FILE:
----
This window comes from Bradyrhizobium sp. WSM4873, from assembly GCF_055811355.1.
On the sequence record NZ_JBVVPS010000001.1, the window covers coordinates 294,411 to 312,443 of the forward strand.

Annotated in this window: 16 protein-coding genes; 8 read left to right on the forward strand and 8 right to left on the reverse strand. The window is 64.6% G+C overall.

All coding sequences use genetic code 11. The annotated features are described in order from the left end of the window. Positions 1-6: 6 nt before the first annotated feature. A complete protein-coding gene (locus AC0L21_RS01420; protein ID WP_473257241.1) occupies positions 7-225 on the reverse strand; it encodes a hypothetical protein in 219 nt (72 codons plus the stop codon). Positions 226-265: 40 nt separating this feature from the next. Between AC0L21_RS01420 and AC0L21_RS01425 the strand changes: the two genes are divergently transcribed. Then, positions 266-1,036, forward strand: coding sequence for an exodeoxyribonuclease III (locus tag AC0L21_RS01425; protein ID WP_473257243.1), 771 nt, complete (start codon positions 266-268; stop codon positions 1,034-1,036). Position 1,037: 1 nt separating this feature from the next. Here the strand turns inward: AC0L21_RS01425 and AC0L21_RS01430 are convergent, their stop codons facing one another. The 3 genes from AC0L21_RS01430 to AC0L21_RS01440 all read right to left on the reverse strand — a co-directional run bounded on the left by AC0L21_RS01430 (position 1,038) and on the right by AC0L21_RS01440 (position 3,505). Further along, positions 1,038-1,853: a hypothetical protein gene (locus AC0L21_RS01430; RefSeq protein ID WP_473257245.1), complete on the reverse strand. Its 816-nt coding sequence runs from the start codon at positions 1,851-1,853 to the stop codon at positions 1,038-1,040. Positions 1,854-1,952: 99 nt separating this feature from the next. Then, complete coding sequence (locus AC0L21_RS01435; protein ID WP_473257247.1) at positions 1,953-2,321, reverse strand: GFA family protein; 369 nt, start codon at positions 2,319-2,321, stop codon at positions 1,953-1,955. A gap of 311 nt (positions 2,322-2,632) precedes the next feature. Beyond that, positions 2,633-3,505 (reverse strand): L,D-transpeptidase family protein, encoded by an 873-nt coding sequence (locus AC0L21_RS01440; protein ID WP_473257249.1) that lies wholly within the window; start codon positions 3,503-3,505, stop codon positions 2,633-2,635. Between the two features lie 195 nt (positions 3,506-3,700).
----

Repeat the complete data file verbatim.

This window comes from Bradyrhizobium sp. WSM4873, from assembly GCF_055811355.1.
On the sequence record NZ_JBVVPS010000001.1, the window covers coordinates 294,411 to 312,443 of the forward strand.

Annotated in this window: 16 protein-coding genes; 8 read left to right on the forward strand and 8 right to left on the reverse strand. The window is 64.6% G+C overall.

All coding sequences use genetic code 11. The annotated features are described in order from the left end of the window. Positions 1-6: 6 nt before the first annotated feature. A complete protein-coding gene (locus AC0L21_RS01420; protein ID WP_473257241.1) occupies positions 7-225 on the reverse strand; it encodes a hypothetical protein in 219 nt (72 codons plus the stop codon). Positions 226-265: 40 nt separating this feature from the next. Between AC0L21_RS01420 and AC0L21_RS01425 the strand changes: the two genes are divergently transcribed. Then, positions 266-1,036, forward strand: coding sequence for an exodeoxyribonuclease III (locus tag AC0L21_RS01425; protein ID WP_473257243.1), 771 nt, complete (start codon positions 266-268; stop codon positions 1,034-1,036). Position 1,037: 1 nt separating this feature from the next. Here the strand turns inward: AC0L21_RS01425 and AC0L21_RS01430 are convergent, their stop codons facing one another. The 3 genes from AC0L21_RS01430 to AC0L21_RS01440 all read right to left on the reverse strand — a co-directional run bounded on the left by AC0L21_RS01430 (position 1,038) and on the right by AC0L21_RS01440 (position 3,505). Further along, positions 1,038-1,853: a hypothetical protein gene (locus AC0L21_RS01430; RefSeq protein ID WP_473257245.1), complete on the reverse strand. Its 816-nt coding sequence runs from the start codon at positions 1,851-1,853 to the stop codon at positions 1,038-1,040. Positions 1,854-1,952: 99 nt separating this feature from the next. Then, complete coding sequence (locus AC0L21_RS01435; protein ID WP_473257247.1) at positions 1,953-2,321, reverse strand: GFA family protein; 369 nt, start codon at positions 2,319-2,321, stop codon at positions 1,953-1,955. A gap of 311 nt (positions 2,322-2,632) precedes the next feature. Beyond that, positions 2,633-3,505 (reverse strand): L,D-transpeptidase family protein, encoded by an 873-nt coding sequence (locus AC0L21_RS01440; protein ID WP_473257249.1) that lies wholly within the window; start codon positions 3,503-3,505, stop codon positions 2,633-2,635. Between the two features lie 195 nt (positions 3,506-3,700).